According to the the National Alliance for Caregiving and AARP (2012), 65.7 million caregivers make up 29 percent of the US adult population and provide care to someone who is ill, disabled, or aged. Eighty percent of the care provided to the elderly in the United States is still provided exclusively by family members (2011 study conducted by the John Hancock insurance company). While there are many positives regarding caregiving, caring for an aging parent or loved one also brings a host of pressures that bear on your time, finances, emotions and overall health. Most people do not understand and are not prepared for the unique requirements involved in caring for an aging loved one.
One of the biggest challenges is the time commitment. Caregiving can be a time-intensive task. In general, the older the care recipient, the more time per week will be dedicated to caregiving tasks. On average, a person 55 to 64 years old will require 25.3 hours per week. This increases to 34.5 hours per week for someone over 75.
The financial cost can also be substantial. Data from 2013 (most recent available numbers) show the national average cost of a private nursing home room was $252 a day/$91,980 annually and has risen an average of 3.5 percent annually over the last several years;
The average cost for a month in an assisted living facility was $3,496 a month/$41,952 annually and has risen an average 3.4 percent per year;
The average cost for a home health aide was $22 hourly/$41,184 annually and has risen an average 1.3 percent per year.
In addition to the cash outlay there is also the consideration of how much is lost by virtue of money not generated because you are caring for a loved one. According to a recent study conducted by Metlife’s Mature Market group, 10 million caregivers over age 50 who care for their parents lose an estimated $3 trillion in lost wages, pensions, retirement funds and benefits. The total costs are higher for women who lose an estimated $324,044 because of caregiving, compared to men at $283,716.
Lost wages for women who leave the workforce early because of caregiving responsibilities equals $142,693; for Social Security benefits an estimated $131,351 is lost; and for pensions, an estimated $50,000. Because many women have prioritized caregiving over work they suffer long-term consequences, resulting in lower wages, fewer benefits, and reduced retirement savings. In some ways this is similar to women who leave the workforce in order to start or raise a family. Years later, these women are at a 4.6 times higher risk of living in poverty.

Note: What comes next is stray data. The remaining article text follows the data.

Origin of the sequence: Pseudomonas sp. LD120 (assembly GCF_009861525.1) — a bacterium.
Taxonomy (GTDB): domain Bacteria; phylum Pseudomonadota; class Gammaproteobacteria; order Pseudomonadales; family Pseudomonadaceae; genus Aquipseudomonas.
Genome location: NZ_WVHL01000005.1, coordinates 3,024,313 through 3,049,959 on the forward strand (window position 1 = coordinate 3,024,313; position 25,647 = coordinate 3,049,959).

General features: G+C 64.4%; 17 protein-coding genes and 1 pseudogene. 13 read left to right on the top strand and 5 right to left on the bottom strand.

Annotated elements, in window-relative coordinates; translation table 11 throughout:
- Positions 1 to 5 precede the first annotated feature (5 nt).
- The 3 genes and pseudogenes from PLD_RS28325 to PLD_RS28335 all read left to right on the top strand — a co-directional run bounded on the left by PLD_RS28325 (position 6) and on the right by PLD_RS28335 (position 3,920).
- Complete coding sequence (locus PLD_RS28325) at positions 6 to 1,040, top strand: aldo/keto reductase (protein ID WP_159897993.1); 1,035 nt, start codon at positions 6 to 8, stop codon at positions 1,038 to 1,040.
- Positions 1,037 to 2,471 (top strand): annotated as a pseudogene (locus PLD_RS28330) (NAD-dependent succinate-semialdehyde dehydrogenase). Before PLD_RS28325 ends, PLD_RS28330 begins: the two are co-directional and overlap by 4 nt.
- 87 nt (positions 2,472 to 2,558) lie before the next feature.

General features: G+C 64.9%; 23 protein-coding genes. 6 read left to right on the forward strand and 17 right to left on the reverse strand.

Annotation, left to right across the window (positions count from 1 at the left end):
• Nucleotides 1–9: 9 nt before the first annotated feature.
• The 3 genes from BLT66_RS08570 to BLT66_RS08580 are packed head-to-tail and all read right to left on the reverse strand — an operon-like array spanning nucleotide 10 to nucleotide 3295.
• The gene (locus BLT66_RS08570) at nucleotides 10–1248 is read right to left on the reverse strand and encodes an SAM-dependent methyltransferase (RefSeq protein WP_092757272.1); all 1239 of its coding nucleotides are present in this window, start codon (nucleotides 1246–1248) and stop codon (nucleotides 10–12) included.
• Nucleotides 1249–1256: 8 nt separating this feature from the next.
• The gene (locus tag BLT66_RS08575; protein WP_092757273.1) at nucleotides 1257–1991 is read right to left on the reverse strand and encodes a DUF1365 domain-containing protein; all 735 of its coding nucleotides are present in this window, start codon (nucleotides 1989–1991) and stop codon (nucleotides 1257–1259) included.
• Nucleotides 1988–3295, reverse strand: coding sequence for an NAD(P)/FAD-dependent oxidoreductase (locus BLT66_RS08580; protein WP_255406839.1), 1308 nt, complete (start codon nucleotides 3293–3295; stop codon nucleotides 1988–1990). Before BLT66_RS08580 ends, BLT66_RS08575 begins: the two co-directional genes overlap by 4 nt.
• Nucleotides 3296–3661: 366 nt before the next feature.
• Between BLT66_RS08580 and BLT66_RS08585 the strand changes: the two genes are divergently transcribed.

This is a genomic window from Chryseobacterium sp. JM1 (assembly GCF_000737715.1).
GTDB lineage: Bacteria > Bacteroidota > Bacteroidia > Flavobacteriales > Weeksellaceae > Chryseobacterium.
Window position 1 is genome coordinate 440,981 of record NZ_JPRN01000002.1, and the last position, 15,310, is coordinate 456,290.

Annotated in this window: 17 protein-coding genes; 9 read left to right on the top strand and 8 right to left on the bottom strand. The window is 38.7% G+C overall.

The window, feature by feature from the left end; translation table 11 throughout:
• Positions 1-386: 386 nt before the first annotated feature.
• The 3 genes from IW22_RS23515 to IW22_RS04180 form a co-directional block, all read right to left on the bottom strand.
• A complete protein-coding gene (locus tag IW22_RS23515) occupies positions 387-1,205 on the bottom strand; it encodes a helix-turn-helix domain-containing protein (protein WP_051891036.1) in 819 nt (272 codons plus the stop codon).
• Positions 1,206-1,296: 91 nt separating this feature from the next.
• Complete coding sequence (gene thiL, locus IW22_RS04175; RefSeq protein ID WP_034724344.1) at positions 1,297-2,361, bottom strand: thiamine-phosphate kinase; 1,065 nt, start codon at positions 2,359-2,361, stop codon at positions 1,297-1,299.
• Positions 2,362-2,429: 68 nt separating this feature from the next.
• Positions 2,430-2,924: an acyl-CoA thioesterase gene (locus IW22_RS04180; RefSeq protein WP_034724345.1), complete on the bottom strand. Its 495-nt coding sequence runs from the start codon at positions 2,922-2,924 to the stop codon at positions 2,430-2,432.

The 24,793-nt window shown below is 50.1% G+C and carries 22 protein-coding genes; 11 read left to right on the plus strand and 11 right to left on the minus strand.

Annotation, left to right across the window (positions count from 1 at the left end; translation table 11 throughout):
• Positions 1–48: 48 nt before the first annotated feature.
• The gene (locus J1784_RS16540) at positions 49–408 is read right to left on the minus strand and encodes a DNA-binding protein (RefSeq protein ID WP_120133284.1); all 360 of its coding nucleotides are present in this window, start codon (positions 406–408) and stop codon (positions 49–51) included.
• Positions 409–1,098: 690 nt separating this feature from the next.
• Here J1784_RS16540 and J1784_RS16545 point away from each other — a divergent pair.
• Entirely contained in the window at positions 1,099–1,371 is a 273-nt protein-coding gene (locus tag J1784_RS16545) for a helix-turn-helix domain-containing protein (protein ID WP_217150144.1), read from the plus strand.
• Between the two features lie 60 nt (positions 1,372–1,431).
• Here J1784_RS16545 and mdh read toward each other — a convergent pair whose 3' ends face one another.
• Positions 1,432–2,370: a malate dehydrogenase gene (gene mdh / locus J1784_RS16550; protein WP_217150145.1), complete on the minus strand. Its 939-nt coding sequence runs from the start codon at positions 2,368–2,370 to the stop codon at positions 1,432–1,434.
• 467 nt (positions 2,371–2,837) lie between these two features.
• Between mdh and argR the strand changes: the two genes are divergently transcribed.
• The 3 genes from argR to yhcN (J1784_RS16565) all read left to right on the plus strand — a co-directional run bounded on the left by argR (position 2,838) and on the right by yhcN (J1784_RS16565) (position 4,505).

What is more important that the financial cost is the cost associated with the caregiver’s health and well-being. Often when focusing on caring for parents, we forget that we must also care for ourselves. Like many things in life this is easier said than done, but if not done the consequences can be severe.
The close relationship between the caregiver and care recipient is a shared relationship that involves emotions and experiences. As a result, it can place a caregiver at higher risk for psychological and physical illnesses. For example, a 2009 study reported that caring for people with dementia impacts a person’s immune system for up to three years after their caregiving experience ends, thus increasing their chances of developing a chronic illness themselves.
Eleven percent of family caregivers report that caregiving has caused their physical health to deteriorate. In general, 17 percent of caregivers report that their health has gotten worse as a result of their caregiving responsibilities. Those who are more likely to rate the physical strain of caregiving as high are female (17 percent versus 10 percent males). Again, females are disproportionately impacted.
A separate but closely related illness frequently associated with caregiving is depression. For some caregivers, emotional fallout from caring for an ailing parent goes beyond stress and into the realm of depression. According to a 2006 research study from the Family Caregiver Alliance, 40 to 70 percent of family caregivers have clinically significant symptoms of depression with about a quarter to half of these caregivers meeting the diagnostic criteria for major depression. This is particularly true for women, who are more prone to the illness, and for those who are caring for someone with dementia.
No matter how much you love the person you look after, it is not surprising for a caregiver to get depressed periodically. It becomes a concern when the symptoms are frequent or long lasting. Depression is a treatable illness. The first step is recognizing that there is an issue and deciding to do something about it. A proper diagnosis of depression and of the kind of depression you may be experiencing, is crucial in determining the best treatment program.
Living with a care recipient can also negatively impact the health of the caregiver. Twenty-nine percent of caregivers who live with the care recipient rate the physical strain of caregiving as high versus 11 percent who don’t live with the person to whom they provide care. Again, caregiving can be a stressful job, and like other stressful activities, you need to periodically remove yourself from the situation and decompress.
When you live with the person you are probably on call 24 hours a day, seven days a week. It is advisable for these caregivers to have someone else step in periodically to give them a break. Even if it is a very short break (two hours for a movie or a night out), it is important to get away from the situation and recharge your batteries. Friends and family are normally good resources for this. If you don’t know anyone you would feel comfortable asking to help, most home health care agencies will provide someone for respite care. This is short-term, temporary care, which could last for anywhere from a couple of hours to a month. It depends on your needs.